It should come as no surprise that Carl’s cure for Georgiou’s molecules jonesing for home was to send her back to the Terran Empire, but her arrival on the 23rd-century ISS Discovery unsettled Philippa for the briefest of moments. Back on solid ground and greeted with the title of the episode (“Terra Firma!”) she unskillfully tucks her now-green life-alert bracelet away to quickly reassume the commanding dominance demanded of an Emperor. Captain Killy is back—but with a new hairdo—to greet her, along with an honor guard headed by a grim-faced Mirror Owo. And the arrival date is auspicious, as this is the day of the launch of her ISS Charon flagship and the day Lorca launched his attempted coup against her, resulting in Mirror Michael’s death as his accomplice.
And right on cue, evil adopted daughter shows up for second chance theater, and this time Georgiou vows she is going to keep Michael on Team Georgiou. The risk: The first rule of Terran Club is you traitors have to die, and sparing lives is for wimps… as noted by Tilly, with Owo paying close attention. As mother and daughter attend a frightening party complete with life-threatening drinking games and people self-agonizing, Sonequa Martin-Green relishes every moment in her debut as Mirror Michael, making it super clear she is bad to the bone. Michelle Yeoh also impresses here as she appears to be almost pretending to be the Emperor, even though she actually is the Emperor. Michael Prime has changed her.
“As of this moment, our future is unwritten.”
This new and improved (but only from a Prime POV) Georgiou makes her first point of divergence by sparing slave Saru’s life, smartly using him as a spy to get the dirt on Lorca and Michael’s plot. Michael claims innocence, but Saru spills the tea about their treasonous pillow talk. Dressed for genocidal success, the Emperor attends an acrobatic dance telling her humble origin story, narrated by Mirror Stamets. This all leads up to the big reveal of her new ship, and her effortless thwarting of Paul’s fumbling assassination attempt, in which he’s the one who ends up bleeding to death on the shiny floor.
This all sets up the final showdown between the Emperor and Burnham. The jig is up as too many people know she is in on the coup, so she fesses up with some serious villain monologuing: “Your weakness grows every day,” and that sort of thing. Mirror Michael taunts mother to strike her down, and in a reflection of an earlier scene with Mike Prime, the Emperor feigns a head-chop sword swing. And with that, the Emperor starts to rewrite her future with this do-over given to her by Carl. But will she survive in a world where merely torturing your own daughter is a sign of failure, and both Captain Killy and Owo are ominously watching… and waiting like we are for Part 2 to arrive next week.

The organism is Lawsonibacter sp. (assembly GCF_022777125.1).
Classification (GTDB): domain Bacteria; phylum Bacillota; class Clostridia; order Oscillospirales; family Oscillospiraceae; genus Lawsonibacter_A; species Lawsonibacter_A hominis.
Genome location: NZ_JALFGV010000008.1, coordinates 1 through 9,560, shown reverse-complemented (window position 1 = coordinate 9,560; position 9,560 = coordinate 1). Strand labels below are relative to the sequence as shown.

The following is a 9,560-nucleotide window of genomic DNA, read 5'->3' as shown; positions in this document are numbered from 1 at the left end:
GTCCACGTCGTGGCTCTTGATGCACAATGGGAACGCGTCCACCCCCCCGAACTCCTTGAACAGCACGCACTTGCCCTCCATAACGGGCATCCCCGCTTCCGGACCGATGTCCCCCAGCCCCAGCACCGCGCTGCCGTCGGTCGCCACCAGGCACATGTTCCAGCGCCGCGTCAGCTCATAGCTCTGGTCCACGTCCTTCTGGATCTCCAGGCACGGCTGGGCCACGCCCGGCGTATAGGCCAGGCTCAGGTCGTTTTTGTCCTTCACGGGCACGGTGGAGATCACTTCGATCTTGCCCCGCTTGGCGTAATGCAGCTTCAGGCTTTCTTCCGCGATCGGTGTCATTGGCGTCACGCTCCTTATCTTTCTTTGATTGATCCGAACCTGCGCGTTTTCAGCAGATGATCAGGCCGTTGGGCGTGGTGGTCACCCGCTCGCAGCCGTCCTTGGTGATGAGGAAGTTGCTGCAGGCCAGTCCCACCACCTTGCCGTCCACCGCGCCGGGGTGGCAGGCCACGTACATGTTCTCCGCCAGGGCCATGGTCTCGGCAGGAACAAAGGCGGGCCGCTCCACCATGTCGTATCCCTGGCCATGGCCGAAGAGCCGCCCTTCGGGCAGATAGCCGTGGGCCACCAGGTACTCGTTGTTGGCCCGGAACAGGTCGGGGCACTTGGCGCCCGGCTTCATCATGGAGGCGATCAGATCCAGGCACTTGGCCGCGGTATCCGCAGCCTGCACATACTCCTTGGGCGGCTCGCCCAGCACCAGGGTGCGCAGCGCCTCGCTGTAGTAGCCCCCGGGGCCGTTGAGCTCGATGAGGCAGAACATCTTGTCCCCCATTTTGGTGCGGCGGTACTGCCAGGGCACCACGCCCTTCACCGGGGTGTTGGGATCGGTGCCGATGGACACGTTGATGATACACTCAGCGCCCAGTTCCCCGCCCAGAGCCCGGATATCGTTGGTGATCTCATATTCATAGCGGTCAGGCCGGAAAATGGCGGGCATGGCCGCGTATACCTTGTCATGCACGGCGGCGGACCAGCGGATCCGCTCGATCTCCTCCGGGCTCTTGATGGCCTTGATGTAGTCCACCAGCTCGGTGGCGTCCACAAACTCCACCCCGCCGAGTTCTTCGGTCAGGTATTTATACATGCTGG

With a focus on Georgiou’s story, “Terra Firma, Part 1” shows how to tell a story without getting distracted by trying to serve too many plotlines. The writing team of Bo Yeon Kim and Erika Lippoldt along with Alan McElroy show off their deep understanding of the show and its characters, which is critical in making this trip back to the Mirror Universe intriguing.
Everyone seems to be working at a higher level to get things right in the Terran Empire this time, including excellence in production design, props, costumes, location shooting, effects, and acting—especially Sonequa Martin-Green and Michelle Yeoh who carry most of the load. And they were not alone, helped along by the return of David Cronenberg’s Kovich (who is more mysterious than ever), Oded Fehr’s Admiral Vance, who is showing a bit of his vulnerable side, and Paul Guilfoyle, introduced as the delightful Carl the universal doorman.
Director Omar Madha is new to Discovery but a veteran of many TV shows and hit the Terra Firma running, with great pacing and the right twists for each half of universe-bifurcated this episode. This was helped by Jeff Russo and his team of musicians, who also relished their return to the Terran Empire, helping reset that darker tone.
One quibble for this episode is how it may be playing it a bit loose when it comes to remaining consistent within the show’s own canon. This episode’s arc pivots around Georgiou changing her choice to kill the original Michael. However, it was never actually established in the season one visit to MU that Georgiou killed Michael, who was just said to be lost and presumed dead. This bit of retcon helps tell a sort of redemption story for Georgiou so it’s understandable why they did it, and some headcanon could imagine Michael’s death was hushed up, but even some handwaves to the discrepancy wouldn’t be unwarranted.
Is this goodbye?